The vegvísir is a commonly used viking symbol that's meant to stop people from losing their way. But is it actually from the Viking Age?
If you’re interested in viking imagery and symbolism, you will have undoubtedly seen the vegvísir.
Literally “way” (vegr) “shower” (vísir), the symbol is meant to prevent the person carrying it from losing their way, and is known colloquially as “The Viking Compass” or “The Nordic Compass”.
Norse compass or a Norse con?
“Beri maður stafi þessa á sér villist maður ekki í hríðum né vondu veðri þó ókunnugur sá.”
“Carry this sign with you and you won't get lost in storms or bad weather, even in unfamiliar surroundings” (translation: Justin Foster)
This is the earliest instance of the vegvísir in existence. While 1860 seems like a long time ago, it’s still a far cry from the Viking Age, which ran approximately 793-1066.
To add some historical context, the 1860 presidential election in the US was won by Abraham Lincoln… but “the Abraham Lincoln Presidency Compass” has less of a ring to it.
The runic compass?
So, other than the obvious yet tenuous connection of “old and Icelandic”, how did the vegvísir become so associated with the vikings?
In his video Vegvísir (wrongly called “Viking Compass”), Norse Scholar Jackson Crawford suggests that the appearance of the symbol may play a large role:
“Sigils like ægishjálmur and vegvísir bear a certain visual resemblance to runic letters and as much as they use a lot of straight lines. Some of those particular straight lines taken together look a little bit like runes. You can arrange the ægishjálmur sigil in such a way that it has 24 points, which equates to the 24 letters in the elder futhark alphabet, but they are not runes because they do not represent letters or even words. And they might not be any older than the manuscripts in which they’re written down.”
The Viking revival
The historical setting of the time might also have played a role in cementing the vegvisir’s viking connection.
The 1800s in Europe was characterised by national romanticism, bringing with it the “Viking revival“, which saw a renewed interest in Norse history and mythology in the Nordic region as well as Germany, the UK and the US.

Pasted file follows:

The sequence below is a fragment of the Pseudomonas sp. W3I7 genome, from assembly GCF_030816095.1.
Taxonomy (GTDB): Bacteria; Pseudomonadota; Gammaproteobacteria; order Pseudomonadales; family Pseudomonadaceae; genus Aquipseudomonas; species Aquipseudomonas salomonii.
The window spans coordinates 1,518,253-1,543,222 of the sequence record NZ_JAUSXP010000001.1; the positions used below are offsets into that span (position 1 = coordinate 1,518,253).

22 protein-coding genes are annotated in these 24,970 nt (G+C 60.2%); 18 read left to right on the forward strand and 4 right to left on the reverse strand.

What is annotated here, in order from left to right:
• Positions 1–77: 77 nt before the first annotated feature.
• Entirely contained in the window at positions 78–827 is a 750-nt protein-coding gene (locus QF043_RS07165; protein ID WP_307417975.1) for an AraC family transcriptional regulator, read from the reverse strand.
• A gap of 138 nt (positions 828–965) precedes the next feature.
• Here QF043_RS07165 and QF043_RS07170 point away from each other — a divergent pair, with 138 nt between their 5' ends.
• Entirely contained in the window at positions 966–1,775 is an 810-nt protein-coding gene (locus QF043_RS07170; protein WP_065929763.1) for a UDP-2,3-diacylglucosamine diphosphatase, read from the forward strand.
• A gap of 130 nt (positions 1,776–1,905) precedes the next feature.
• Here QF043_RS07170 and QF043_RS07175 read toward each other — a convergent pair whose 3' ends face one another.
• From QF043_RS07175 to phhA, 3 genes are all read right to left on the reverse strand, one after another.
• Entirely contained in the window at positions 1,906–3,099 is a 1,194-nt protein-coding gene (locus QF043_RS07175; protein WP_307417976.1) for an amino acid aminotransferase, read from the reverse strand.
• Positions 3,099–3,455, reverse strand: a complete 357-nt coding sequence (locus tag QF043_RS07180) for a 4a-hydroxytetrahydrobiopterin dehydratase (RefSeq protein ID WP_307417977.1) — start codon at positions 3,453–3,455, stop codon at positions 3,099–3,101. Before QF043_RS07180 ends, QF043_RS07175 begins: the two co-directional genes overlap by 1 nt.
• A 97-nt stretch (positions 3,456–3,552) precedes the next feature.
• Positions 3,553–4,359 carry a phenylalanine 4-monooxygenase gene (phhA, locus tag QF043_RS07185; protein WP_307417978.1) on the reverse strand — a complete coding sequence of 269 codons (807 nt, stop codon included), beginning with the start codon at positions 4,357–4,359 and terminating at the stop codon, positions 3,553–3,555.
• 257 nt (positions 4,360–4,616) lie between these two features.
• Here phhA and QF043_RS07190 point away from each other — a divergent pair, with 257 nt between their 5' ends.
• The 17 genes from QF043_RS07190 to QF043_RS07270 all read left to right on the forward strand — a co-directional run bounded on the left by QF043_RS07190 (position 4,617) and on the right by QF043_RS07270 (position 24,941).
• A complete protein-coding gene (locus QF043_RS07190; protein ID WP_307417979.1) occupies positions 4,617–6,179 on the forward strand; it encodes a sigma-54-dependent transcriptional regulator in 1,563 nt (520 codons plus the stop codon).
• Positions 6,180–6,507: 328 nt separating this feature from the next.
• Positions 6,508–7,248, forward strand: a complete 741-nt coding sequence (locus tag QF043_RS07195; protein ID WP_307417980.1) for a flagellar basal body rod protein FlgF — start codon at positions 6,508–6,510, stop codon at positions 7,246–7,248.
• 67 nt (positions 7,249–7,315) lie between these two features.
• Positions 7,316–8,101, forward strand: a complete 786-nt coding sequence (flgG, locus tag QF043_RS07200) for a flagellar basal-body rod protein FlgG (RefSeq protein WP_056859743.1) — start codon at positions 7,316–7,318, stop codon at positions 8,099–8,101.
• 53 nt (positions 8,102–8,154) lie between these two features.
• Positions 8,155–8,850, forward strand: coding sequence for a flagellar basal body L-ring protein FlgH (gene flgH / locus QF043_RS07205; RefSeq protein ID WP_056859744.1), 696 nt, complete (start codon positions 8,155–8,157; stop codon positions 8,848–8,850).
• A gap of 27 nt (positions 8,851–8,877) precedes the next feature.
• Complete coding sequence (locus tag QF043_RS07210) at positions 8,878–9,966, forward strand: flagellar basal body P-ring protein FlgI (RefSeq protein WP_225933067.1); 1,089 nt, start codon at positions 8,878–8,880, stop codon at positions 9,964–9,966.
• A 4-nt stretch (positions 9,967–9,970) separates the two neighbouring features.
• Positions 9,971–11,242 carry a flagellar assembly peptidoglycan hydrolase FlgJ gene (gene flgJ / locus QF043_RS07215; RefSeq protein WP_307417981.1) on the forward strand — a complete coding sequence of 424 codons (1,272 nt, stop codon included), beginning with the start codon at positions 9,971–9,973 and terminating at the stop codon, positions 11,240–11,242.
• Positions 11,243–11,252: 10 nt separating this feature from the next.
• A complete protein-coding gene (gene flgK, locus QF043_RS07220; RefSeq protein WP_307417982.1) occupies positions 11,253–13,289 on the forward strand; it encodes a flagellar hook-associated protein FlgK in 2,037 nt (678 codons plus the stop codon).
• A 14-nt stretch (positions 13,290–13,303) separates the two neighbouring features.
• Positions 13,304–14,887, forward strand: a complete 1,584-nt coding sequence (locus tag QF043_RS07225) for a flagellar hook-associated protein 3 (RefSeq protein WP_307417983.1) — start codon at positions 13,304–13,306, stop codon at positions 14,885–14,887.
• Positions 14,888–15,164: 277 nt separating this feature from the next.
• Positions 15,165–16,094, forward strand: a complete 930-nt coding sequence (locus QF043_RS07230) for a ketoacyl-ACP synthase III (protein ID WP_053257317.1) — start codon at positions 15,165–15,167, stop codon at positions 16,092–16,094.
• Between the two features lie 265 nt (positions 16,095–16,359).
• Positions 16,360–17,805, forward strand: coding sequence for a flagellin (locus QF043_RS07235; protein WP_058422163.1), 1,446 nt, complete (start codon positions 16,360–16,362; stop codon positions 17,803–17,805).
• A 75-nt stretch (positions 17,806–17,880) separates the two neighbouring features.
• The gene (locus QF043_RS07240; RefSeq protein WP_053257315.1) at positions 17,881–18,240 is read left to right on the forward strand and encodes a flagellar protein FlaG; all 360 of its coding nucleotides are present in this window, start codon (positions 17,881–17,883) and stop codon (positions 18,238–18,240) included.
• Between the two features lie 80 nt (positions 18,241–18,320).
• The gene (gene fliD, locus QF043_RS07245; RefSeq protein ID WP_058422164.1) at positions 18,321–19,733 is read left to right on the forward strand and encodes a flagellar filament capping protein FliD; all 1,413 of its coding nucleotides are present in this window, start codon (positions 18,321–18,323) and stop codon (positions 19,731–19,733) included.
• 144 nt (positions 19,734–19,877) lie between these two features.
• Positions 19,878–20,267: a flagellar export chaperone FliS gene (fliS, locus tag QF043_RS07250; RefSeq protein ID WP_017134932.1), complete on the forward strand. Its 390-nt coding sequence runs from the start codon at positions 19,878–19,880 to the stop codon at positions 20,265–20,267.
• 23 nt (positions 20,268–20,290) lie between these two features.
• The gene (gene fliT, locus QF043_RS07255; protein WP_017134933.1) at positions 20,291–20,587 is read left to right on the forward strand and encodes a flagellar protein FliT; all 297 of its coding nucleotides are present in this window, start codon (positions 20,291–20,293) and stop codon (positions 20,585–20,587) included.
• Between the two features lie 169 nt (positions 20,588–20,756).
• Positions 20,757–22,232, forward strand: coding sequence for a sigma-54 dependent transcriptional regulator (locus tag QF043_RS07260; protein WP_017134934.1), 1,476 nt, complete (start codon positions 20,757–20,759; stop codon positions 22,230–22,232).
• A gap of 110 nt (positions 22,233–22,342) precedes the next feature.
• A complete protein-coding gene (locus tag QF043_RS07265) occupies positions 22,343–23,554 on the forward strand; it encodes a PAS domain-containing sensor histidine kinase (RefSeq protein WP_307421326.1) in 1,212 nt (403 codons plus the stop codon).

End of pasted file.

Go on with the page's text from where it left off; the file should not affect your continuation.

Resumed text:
For example, Richard Wagner composed his opera, Der Ring des Nibelungen (The Ring of the Nibelung), which draws from Norse mythology such as The Saga of the Volsungs, between 1848 and 1874. The opera’s costume designer, Carl Emil Doepler, single-handedly kickstarted the association of vikings and horned helmets (so cheers for that one, Carl).
Read more: The Valkyries: Welcome to Valhalla
Therefore, it’s possible that the vegvísir was also an expression of national romanticism, or at least, have received more attention because of it.
Did the vikings use a real vegvísir?
The symbol might not be from the Viking Age, but did the vikings use a real vegvísir to find their way across the seas?
As with most things related to the vikings, we don’t know for sure what they used to navigate (I know it’s frustrating, but that’s history for you). However, based on the knowledge and materials they had at the time, it’s possible that they used a solar compass.
Again, however we do not know this for sure, and a solar compass would’ve had its limitations – particularly in the North, where the sun disappears in winter.
Give me a sign
Ultimately, much like horned helmets or the Vikings TV show, the vegvísir is aesthetically pleasing but has nothing to do with the actual vikings.
That said, it’s very common to see a vegvísir being used in daily life – particularly in German-speaking countries (wegweiser means “sign(post)” in German).
Did you know that the vegvísir was not actually a viking symbol? Does this change what you think of the vegvísir? Let us know.